20:1 Abraham journeyed from there to the Negev 1 region and settled between Kadesh and Shur. While he lived as a temporary resident 2 in Gerar, 20:2 Abraham said about his wife Sarah, “She is my sister.” So Abimelech, king of Gerar, sent for Sarah and took her.
20:4 Now Abimelech had not gone near her. He said, “Lord, 6 would you really slaughter an innocent nation? 7 20:5 Did Abraham 8 not say to me, ‘She is my sister’? And she herself said, 9 ‘He is my brother.’ I have done this with a clear conscience 10 and with innocent hands!”
20:6 Then in the dream God replied to him, “Yes, I know that you have done this with a clear conscience. 11 That is why I have kept you 12 from sinning against me and why 13 I did not allow you to touch her. 20:7 But now give back the man’s wife. Indeed 14 he is a prophet 15 and he will pray for you; thus you will live. 16 But if you don’t give her back, 17 know that you will surely die 18 along with all who belong to you.”
20:8 Early in the morning 19 Abimelech summoned 20 all his servants. When he told them about all these things, 21 they 22 were terrified. 20:9 Abimelech summoned Abraham and said to him, “What have you done to us? What sin did I commit against you that would cause you to bring such great guilt on me and my kingdom? 23 You have done things to me that should not be done!” 24 20:10 Then Abimelech asked 25 Abraham, “What prompted you to do this thing?” 26
20:11 Abraham replied, “Because I thought, 27 ‘Surely no one fears God in this place. They will kill me because of 28 my wife.’ 20:12 What’s more, 29 she is indeed my sister, my father’s daughter, but not my mother’s daughter. She became my wife. 20:13 When God made me wander 30 from my father’s house, I told her, ‘This is what you can do to show your loyalty to me: 31 Every place we go, say about me, “He is my brother.”’”
20:14 So Abimelech gave 32 sheep, cattle, and male and female servants to Abraham. He also gave his wife Sarah back to him. 20:15 Then Abimelech said, “Look, my land is before you; live wherever you please.” 33
20:17 Abraham prayed to God, and God healed Abimelech, as well as his wife and female slaves so that they were able to have children. 20:18 For the Lord 37 had caused infertility to strike every woman 38 in the household of Abimelech because he took 39 Sarah, Abraham’s wife.
[20:1] sn Negev is the name for the southern desert region in the land of Canaan.
[20:3] 4 tn Heb “Look, you [are] dead.” The Hebrew construction uses the particle הִנֵּה (hinneh) with a second person pronominal particle הִנֵּה (hinneh) with by the participle. It is a highly rhetorical expression.
[20:4] 7 tn Apparently Abimelech assumes that God’s judgment will fall on his entire nation. Some, finding the reference to a nation problematic, prefer to emend the text and read, “Would you really kill someone who is innocent?” See E. A. Speiser, Genesis (AB), 149.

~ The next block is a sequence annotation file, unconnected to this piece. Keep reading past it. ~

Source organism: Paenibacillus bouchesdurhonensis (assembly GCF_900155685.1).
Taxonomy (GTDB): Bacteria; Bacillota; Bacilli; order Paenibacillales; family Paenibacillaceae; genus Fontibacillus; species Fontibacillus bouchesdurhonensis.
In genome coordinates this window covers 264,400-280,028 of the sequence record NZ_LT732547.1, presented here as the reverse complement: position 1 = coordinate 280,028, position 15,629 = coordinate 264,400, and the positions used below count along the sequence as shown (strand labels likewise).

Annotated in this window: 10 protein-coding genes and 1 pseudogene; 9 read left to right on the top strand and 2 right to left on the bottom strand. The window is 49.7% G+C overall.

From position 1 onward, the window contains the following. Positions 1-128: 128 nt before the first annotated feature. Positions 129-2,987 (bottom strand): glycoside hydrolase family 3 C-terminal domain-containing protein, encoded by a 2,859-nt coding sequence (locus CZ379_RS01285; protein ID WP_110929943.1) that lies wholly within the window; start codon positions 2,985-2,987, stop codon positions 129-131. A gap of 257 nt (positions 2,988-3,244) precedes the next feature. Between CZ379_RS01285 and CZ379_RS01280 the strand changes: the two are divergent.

[20:7] sn He will pray for you that you may live. Abraham was known as a man of God whose prayer would be effectual. Ironically and sadly, he was also known as a liar.
[20:9] 23 tn Heb “How did I sin against you that you have brought on me and on my kingdom a great sin?” The expression “great sin” refers to adultery. For discussion of the cultural background of the passage, see J. J. Rabinowitz, “The Great Sin in Ancient Egyptian Marriage Contracts,” JNES 18 (1959): 73, and W. L. Moran, “The Scandal of the ‘Great Sin’ at Ugarit,” JNES 18 (1959): 280-81.
[20:13] 30 tn The Hebrew verb is plural. This may be a case of grammatical agreement with the name for God, which is plural in form. However, when this plural name refers to the one true God, accompanying predicates are usually singular in form. Perhaps Abraham is accommodating his speech to Abimelech’s polytheistic perspective. (See GKC 463 §145.i.) If so, one should translate, “when the gods made me wander.”
[20:16] 34 sn A thousand pieces [Heb “shekels”] of silver. The standards for weighing money varied considerably in the ancient Near East, but the generally accepted weight for the shekel is 11.5 grams (0.4 ounce). This makes the weight of silver here 11.5 kilograms, or 400 ounces (about 25 pounds).
[20:16] 35 sn To your ‘brother.’ Note the way that the king refers to Abraham. Was he being sarcastic? It was surely a rebuke to Sarah. What is amazing is how patient this king was. It is proof that the fear of God was in that place, contrary to what Abraham believed (see v. 11).
[20:16] 36 tn Heb “Look, it is for you a covering of the eyes, for all who are with you, and with all, and you are set right.” The exact meaning of the statement is unclear. Apparently it means that the gift of money somehow exonerates her in other people’s eyes. They will not look on her as compromised (see G. J. Wenham, Genesis [WBC], 2:74).
[20:18] sn The